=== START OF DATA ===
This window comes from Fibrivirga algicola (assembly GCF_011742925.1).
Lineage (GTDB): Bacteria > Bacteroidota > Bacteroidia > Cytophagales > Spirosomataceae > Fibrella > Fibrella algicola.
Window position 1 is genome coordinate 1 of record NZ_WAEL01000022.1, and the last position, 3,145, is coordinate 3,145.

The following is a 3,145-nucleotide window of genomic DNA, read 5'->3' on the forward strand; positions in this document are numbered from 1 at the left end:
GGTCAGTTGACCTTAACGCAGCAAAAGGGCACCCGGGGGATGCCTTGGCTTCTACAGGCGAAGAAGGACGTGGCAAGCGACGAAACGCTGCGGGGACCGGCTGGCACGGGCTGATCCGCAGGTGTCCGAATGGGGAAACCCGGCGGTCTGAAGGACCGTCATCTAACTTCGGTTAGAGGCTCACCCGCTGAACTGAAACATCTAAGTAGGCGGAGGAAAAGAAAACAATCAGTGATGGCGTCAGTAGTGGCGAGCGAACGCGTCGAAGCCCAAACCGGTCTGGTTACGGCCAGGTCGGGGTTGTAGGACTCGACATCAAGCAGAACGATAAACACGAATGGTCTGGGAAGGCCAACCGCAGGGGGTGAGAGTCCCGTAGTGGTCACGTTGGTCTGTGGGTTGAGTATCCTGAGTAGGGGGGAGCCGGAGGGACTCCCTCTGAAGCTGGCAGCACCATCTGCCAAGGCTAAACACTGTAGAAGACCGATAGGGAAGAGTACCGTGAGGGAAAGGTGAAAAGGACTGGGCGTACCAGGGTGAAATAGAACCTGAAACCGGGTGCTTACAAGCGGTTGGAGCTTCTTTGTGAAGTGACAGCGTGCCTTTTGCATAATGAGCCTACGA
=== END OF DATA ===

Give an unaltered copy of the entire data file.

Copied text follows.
This window comes from Fibrivirga algicola (assembly GCF_011742925.1).
Lineage (GTDB): Bacteria > Bacteroidota > Bacteroidia > Cytophagales > Spirosomataceae > Fibrella > Fibrella algicola.
Window position 1 is genome coordinate 1 of record NZ_WAEL01000022.1, and the last position, 3,145, is coordinate 3,145.

The following is a 3,145-nucleotide window of genomic DNA, read 5'->3' on the forward strand; positions in this document are numbered from 1 at the left end:
GGTCAGTTGACCTTAACGCAGCAAAAGGGCACCCGGGGGATGCCTTGGCTTCTACAGGCGAAGAAGGACGTGGCAAGCGACGAAACGCTGCGGGGACCGGCTGGCACGGGCTGATCCGCAGGTGTCCGAATGGGGAAACCCGGCGGTCTGAAGGACCGTCATCTAACTTCGGTTAGAGGCTCACCCGCTGAACTGAAACATCTAAGTAGGCGGAGGAAAAGAAAACAATCAGTGATGGCGTCAGTAGTGGCGAGCGAACGCGTCGAAGCCCAAACCGGTCTGGTTACGGCCAGGTCGGGGTTGTAGGACTCGACATCAAGCAGAACGATAAACACGAATGGTCTGGGAAGGCCAACCGCAGGGGGTGAGAGTCCCGTAGTGGTCACGTTGGTCTGTGGGTTGAGTATCCTGAGTAGGGGGGAGCCGGAGGGACTCCCTCTGAAGCTGGCAGCACCATCTGCCAAGGCTAAACACTGTAGAAGACCGATAGGGAAGAGTACCGTGAGGGAAAGGTGAAAAGGACTGGGCGTACCAGGGTGAAATAGAACCTGAAACCGGGTGCTTACAAGCGGTTGGAGCTTCTTTGTGAAGTGACAGCGTGCCTTTTGCATAATGAGCCTACGA